Top 5 life lessons from mountain biking – Lesson 2

If the first life lesson I’ve uncovered while learning to ride a mountain bike is faster is safer, what’s the second? It’s this:

Cadence counts.

Or put another way, “find your rhythm.” This principle applies to road biking as much as to mountain biking but in a different way.

Technically, cadence is the number of revolutions your pedals make per minute. I’m told you want to maintain a cadence of somewhere between 60 and 90 rpm on a mountain bike. That means instead of standing on your pedals the way we always did as kids on bikes to go up a hill, you shift to a lower gear. That way, you maintain the same cadence whether you’re ascending or not.

But cadence has an almost poetic connotation as well. I think of it in terms of rhythm or something more. Once you find your cadence, everything fits better and makes more sense. Your ride is smoother. Your muscles seem to strain less. Your breathing takes care of itself. In a very real way, you’ve found your Flow.

“Flow” you ask? It’s a concept pioneered by Mihaly Czikszentmihalyi (say that five times fast, I dare you) regarding that state where you lose yourself to what you’re doing.

Flow is, as he notes in the Ted Talk below (and don’t give up when he starts on the little green men – it gets less, uh, curious, as he goes on), “a state of heightened focus and immersion in activities such as art, play and work.”  You know that place you get where you lose all track of time and you are fully engulfed in a project or experience? That’s Flow.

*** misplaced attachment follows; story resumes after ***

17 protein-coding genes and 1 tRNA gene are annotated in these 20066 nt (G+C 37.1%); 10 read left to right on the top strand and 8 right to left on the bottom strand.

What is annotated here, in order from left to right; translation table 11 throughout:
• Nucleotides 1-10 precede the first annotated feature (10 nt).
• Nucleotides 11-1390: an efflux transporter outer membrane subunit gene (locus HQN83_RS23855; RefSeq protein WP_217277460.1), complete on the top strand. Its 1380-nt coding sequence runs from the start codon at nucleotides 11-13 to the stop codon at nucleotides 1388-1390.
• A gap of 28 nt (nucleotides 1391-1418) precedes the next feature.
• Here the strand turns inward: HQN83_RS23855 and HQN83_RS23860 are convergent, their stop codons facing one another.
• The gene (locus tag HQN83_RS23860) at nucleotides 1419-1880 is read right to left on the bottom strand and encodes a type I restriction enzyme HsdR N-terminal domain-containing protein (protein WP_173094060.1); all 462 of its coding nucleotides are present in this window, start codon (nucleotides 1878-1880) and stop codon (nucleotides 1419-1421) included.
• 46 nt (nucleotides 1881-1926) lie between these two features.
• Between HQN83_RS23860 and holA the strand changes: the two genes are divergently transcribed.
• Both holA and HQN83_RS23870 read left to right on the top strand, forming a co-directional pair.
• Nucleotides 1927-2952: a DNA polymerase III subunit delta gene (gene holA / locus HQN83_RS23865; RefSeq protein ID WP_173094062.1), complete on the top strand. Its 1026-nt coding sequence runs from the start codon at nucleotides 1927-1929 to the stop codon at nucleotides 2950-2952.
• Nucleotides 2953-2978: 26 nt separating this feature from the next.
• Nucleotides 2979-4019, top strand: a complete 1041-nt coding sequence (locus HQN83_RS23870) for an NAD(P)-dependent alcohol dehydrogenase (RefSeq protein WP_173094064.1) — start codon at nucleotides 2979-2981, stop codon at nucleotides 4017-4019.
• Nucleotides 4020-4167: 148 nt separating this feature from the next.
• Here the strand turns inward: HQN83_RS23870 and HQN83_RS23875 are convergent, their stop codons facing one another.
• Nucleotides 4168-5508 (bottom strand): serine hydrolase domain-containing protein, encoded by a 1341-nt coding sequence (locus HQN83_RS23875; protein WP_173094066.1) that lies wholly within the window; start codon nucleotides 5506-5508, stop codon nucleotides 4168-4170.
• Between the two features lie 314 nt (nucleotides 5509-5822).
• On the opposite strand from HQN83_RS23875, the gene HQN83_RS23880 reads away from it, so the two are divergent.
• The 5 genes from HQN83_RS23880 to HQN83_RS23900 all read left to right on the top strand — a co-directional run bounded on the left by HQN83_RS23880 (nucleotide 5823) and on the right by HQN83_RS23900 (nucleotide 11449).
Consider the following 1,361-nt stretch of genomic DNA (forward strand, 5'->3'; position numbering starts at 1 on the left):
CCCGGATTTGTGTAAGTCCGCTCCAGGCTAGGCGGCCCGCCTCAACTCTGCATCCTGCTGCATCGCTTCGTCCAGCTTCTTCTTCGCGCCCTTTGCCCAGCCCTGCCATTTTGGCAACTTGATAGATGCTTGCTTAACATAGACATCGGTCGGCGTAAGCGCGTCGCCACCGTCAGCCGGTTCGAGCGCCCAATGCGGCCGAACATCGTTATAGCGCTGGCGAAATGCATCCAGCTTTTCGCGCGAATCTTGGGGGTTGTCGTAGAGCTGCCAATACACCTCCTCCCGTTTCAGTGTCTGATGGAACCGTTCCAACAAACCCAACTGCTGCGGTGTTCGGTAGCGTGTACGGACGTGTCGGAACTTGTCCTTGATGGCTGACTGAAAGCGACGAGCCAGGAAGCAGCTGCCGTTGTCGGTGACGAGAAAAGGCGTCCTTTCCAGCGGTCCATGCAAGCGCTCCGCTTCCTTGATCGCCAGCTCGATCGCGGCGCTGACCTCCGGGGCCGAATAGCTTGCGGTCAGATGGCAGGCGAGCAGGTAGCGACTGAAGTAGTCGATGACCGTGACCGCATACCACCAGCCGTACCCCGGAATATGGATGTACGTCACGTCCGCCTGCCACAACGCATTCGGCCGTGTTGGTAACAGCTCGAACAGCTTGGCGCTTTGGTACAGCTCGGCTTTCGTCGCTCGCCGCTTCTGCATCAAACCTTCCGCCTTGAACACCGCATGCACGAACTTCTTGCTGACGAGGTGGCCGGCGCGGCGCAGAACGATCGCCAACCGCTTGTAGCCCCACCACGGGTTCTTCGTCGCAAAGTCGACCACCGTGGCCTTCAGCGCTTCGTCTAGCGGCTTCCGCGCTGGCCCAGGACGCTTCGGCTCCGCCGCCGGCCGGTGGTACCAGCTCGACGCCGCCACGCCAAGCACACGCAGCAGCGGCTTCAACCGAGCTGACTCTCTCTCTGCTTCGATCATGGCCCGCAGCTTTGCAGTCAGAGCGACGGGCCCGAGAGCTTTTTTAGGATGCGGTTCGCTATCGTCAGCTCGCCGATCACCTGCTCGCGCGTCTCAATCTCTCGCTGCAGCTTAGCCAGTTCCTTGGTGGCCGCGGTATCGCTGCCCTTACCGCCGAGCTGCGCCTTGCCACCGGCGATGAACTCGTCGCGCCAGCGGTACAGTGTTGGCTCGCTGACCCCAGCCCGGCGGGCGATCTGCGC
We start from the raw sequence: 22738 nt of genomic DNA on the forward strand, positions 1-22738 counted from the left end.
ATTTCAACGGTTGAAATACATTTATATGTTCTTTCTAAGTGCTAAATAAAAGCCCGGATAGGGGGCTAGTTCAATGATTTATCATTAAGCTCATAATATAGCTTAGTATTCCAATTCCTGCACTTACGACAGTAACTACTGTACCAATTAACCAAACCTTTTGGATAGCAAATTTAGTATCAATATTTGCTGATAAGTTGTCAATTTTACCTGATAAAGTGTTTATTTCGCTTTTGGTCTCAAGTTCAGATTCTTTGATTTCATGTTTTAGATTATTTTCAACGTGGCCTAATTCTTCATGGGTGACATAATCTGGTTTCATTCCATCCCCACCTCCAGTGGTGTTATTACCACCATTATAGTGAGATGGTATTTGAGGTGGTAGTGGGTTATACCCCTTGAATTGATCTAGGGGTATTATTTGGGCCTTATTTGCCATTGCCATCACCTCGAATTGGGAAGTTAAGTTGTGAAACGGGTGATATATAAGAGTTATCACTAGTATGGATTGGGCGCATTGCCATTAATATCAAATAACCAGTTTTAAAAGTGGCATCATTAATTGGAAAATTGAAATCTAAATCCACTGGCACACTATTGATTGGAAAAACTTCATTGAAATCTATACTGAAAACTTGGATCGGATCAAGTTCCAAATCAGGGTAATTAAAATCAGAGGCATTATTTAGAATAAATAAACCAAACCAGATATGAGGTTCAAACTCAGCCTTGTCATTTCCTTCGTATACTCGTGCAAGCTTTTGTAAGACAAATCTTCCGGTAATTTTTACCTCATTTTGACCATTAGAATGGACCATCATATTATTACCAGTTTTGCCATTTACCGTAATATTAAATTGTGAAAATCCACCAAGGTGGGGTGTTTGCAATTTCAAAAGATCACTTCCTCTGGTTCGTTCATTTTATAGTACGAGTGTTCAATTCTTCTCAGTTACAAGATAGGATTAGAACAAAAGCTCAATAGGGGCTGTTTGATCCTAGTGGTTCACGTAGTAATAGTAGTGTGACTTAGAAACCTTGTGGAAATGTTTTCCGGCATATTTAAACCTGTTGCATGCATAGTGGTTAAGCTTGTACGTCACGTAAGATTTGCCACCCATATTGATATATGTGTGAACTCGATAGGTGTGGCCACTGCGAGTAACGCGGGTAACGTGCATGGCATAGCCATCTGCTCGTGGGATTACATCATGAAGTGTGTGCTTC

Rhythm and Flow aren’t the same, but they share enough in common so that if you get your cadence or rhythm down right, Flow tends to occur more often. It happens on a bike but it also occurs when traveling in general. The secret is to find what rhythm works for you and for your particular trip.

Some trips, or parts of trips, call for a more leisurely pace. For example, we once rushed our way through Tuscany trying to see as much as we could in a short amount of time. That was about as satisfying as enjoying a fine Chianti by the bucket. Some places are made to stroll, not sprint.

In other places or on other trips, a rapid approach can be just right. Once, in Tokyo, I walked through various downtown districts quickly, absorbing all I could as fast as I could in part because that was the pace of the people around me. It seemed appropriate there among the neon streets and high rise buildings but far less so when I returned in the evening to the more traditional guesthouse where I stayed.

Part of the joy of travel for me is determining the cadence of each place I visit. How about you? Do you find a different rhythm in each new location or do you maintain a constant cadence when you travel?

Check out Lesson 1 if you haven’t already, as well as Lesson 3, Lesson 4a, Lesson 4b and Lesson 5

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